The always-hovering spirit of Nancy’s mother (who visited this same “secret” beach when pregnant with her) adds emotional weight; the defeat in her father’s voice (Brett Cullen) asking her location sparks a back and forth cementing her mindset. Jaswinski crafts a story that works as much onscreen as it would in her head like some sort of psychological manifestation of the war within. The shark is her insecurity and fear of the future—the futility of life. The dead whale is med school all but skewered and yet still beating to provide necessary assistance. Steven is her sister Chloe (Sedona Legge), alive but better off with her around. Nancy becomes both doctor and patient using two distinct voices in order to reconcile them into one.

It’s a powerful metaphor despite being obvious and Lively is up to the task of providing the heartfelt emotion necessary to care about her safety. She’s a good egg (unlike her friend stuck at the hotel with a hangover). She’s endearing enough to make fast friends with her ride to the beach (Óscar Jaenada‘s Carlos) and fellow surfers (Jose Trujillo Salas and Angelo Lozano Corzo). And she even forsakes material goods if it means swaying a stranger to save her from this moment of desperation. We assume she’ll make it—probably as a result of something she does whether flare guns or videotaped message—and yet we crave watching her get the better of this enemy. Surviving pales in comparison to destroying her fear once and for all.

The only major criticism I have is for the subpar computer effects. Poor face swapping on Lively’s surfing double is unavoidable (the plasticity and blank stare in the midst of an adrenaline rush act appears as though a mask), but the laughable spatial dynamic between Nancy and a school of jellyfish is not. This exchange is a critical part of the climax and yet it feels cartoonish. The colors and glowing light is pretty until she swims by and all three-dimensionality disappears into a trio of flat layers consisting of foreground, mid-ground, and background. Even the shark biting down on the buoy looks authentic when put side-by-side with this sequence and its mouth slides more than mashes. There’s something to be said about Jaws and animatronics.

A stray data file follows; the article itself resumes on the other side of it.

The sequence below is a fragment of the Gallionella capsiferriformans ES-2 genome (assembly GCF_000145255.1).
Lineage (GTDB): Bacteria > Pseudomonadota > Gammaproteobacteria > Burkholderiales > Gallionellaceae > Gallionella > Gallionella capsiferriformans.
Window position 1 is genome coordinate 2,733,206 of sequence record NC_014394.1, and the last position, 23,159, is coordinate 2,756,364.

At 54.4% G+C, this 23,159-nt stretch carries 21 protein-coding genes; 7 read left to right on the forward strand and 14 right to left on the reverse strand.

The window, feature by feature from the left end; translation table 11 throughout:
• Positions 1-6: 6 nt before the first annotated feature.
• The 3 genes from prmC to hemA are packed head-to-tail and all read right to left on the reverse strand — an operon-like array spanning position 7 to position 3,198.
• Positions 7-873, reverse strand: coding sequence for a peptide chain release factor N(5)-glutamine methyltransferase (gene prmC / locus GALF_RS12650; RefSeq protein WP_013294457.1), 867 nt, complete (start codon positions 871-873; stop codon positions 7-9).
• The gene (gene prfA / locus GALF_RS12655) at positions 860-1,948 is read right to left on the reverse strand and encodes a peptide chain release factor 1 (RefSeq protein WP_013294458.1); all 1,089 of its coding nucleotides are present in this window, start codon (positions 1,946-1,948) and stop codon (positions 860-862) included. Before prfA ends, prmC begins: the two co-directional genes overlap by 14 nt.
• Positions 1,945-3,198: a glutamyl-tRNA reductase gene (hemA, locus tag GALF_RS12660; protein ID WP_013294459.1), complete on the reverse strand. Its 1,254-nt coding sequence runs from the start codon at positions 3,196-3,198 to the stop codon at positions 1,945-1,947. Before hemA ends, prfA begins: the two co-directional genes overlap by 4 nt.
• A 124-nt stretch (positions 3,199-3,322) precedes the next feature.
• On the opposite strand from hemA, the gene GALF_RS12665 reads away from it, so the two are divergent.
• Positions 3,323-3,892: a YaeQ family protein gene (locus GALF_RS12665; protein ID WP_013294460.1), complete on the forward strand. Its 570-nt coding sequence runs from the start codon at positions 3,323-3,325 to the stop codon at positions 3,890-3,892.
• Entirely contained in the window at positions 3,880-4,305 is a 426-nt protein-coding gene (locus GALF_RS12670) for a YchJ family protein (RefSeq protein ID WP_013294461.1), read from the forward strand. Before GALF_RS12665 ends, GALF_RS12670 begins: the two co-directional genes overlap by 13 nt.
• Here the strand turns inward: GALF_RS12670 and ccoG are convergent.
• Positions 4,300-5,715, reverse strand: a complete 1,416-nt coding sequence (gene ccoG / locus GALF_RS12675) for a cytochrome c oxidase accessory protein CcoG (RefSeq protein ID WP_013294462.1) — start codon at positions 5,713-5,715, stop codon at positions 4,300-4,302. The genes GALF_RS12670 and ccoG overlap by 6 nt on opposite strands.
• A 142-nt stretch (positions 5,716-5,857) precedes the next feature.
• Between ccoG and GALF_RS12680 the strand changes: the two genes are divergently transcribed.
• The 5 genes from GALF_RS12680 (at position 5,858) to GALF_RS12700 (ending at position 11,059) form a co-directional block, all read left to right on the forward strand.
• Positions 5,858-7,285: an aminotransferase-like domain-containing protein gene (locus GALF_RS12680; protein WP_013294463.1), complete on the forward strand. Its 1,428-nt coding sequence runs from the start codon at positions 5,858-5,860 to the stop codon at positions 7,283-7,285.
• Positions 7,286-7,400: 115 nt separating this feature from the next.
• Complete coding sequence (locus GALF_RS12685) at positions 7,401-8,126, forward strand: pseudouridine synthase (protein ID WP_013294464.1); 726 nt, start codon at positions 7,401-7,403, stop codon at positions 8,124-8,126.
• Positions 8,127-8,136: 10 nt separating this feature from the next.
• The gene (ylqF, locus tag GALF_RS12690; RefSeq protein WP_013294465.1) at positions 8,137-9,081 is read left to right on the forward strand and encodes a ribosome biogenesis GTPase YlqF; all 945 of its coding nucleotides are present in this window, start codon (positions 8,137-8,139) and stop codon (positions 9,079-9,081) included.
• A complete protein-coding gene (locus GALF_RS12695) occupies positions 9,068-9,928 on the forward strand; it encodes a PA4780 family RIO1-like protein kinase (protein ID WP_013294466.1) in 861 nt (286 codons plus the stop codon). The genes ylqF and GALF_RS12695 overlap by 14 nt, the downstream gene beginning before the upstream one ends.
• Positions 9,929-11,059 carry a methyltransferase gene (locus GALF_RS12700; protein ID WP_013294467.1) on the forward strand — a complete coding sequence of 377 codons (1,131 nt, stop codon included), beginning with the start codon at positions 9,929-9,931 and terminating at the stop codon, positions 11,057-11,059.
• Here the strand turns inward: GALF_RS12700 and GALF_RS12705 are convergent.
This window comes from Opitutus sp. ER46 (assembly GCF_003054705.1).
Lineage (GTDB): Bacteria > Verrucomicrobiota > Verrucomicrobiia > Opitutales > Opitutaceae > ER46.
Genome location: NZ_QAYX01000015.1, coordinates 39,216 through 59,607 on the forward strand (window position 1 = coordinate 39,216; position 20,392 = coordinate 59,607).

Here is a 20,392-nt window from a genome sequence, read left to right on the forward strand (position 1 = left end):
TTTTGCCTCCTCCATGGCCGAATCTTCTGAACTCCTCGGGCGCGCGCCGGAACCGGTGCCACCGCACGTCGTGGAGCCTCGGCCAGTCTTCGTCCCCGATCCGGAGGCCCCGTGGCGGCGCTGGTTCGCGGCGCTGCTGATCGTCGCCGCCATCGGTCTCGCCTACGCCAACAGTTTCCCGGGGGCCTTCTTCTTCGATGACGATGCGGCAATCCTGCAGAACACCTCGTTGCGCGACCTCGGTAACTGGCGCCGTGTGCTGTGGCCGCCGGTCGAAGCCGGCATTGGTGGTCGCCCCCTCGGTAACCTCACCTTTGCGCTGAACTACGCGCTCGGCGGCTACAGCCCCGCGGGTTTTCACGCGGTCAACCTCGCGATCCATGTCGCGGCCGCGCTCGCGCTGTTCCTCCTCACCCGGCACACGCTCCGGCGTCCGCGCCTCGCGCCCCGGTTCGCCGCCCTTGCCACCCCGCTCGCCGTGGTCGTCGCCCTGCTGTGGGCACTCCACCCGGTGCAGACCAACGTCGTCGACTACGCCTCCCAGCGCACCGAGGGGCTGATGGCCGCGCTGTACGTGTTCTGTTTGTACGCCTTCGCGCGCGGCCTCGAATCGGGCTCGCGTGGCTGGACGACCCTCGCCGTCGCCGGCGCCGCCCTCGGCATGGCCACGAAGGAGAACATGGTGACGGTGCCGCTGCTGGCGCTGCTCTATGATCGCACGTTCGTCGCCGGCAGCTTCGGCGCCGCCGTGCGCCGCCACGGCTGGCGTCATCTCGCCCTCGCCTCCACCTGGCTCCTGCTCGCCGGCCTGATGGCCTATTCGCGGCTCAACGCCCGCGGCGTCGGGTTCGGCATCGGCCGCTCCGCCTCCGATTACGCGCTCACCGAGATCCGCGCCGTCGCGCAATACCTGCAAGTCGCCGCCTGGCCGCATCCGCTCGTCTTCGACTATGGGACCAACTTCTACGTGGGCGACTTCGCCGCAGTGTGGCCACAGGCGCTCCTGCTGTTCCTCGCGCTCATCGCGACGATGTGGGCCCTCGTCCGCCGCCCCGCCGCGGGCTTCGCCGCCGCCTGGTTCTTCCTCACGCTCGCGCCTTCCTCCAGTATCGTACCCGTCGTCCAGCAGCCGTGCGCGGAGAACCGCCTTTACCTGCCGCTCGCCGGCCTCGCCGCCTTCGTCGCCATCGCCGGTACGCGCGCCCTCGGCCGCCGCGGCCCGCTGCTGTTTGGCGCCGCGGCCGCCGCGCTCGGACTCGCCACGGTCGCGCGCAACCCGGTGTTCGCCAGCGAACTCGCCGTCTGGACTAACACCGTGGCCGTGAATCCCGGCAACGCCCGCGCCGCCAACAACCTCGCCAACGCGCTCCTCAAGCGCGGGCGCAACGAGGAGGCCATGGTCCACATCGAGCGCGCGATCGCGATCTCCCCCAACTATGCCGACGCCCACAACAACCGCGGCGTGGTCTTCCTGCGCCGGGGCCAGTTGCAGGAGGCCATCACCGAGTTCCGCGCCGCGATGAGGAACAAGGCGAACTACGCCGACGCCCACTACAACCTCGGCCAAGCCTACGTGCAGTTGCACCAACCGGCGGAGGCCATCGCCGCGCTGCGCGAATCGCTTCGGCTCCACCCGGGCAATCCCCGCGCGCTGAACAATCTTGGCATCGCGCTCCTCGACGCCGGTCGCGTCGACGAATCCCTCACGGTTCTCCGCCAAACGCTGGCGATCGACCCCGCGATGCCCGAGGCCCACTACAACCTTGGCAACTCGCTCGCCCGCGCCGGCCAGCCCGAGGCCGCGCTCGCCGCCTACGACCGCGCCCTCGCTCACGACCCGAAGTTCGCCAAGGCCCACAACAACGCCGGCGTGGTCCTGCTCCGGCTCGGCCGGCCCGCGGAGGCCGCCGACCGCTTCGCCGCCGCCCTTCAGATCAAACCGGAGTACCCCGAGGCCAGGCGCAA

Thankfully it’s a small portion of the whole, a field of electric sting putting distance between woman and beast. Had the dramatics not been rendered so believable in performance and stakes I probably wouldn’t have minded because a level of shoddy CGI can add to the “ride” in such instances. So while it taints the experience, it doesn’t ruin it completely when the work on Lively’s injuries and deteriorating health with dry lips and bruised gashes is conversely spot-on. The film is ultimately about Nancy surviving her own psyche rather than the shark and in those terms The Shallows is great—a gorgeous setting with gorgeous actors up against a clock counting towards life or death. While not quite Collet-Serra’s best, it’s another pulse-pounding feather in his cap.


photography:
[1] Nancy (Blake Lively) in Columbia Pictures’ THE SHALLOWS. Courtesy of Columbia Pictures © 2016 CTMG, Inc. All Rights Reserved. **ALL IMAGES ARE PROPERTY OF SONY PICTURES ENTERTAINMENT INC. FOR PROMOTIONAL USE ONLY. SALE, DUPLICATION OR TRANSFER OF THIS MATERIAL IS STRICTLY PROHIBITED.
[2] Nancy (Blake Lively) with her sister Chloe (Sedona Legge) in Columbia Picture’s THE SHALLOWS. PHOTO BY: Vince Valitutti © 2016 CTMG, Inc. All Rights Reserved. **ALL IMAGES ARE PROPERTY OF SONY PICTURES ENTERTAINMENT INC. FOR PROMOTIONAL USE ONLY. SALE, DUPLICATION OR TRANSFER OF THIS MATERIAL IS STRICTLY PROHIBITED.
[3] Nancy (Blake Lively) in Columbia Pictures’ THE SHALLOWS. PHOTO BY: Vince Valitutti © 2016 CTMG, Inc. All Rights Reserved. **ALL IMAGES ARE PROPERTY OF SONY PICTURES ENTERTAINMENT INC. FOR PROMOTIONAL USE ONLY. SALE, DUPLICATION OR TRANSFER OF THIS MATERIAL IS STRICTLY PROHIBITED.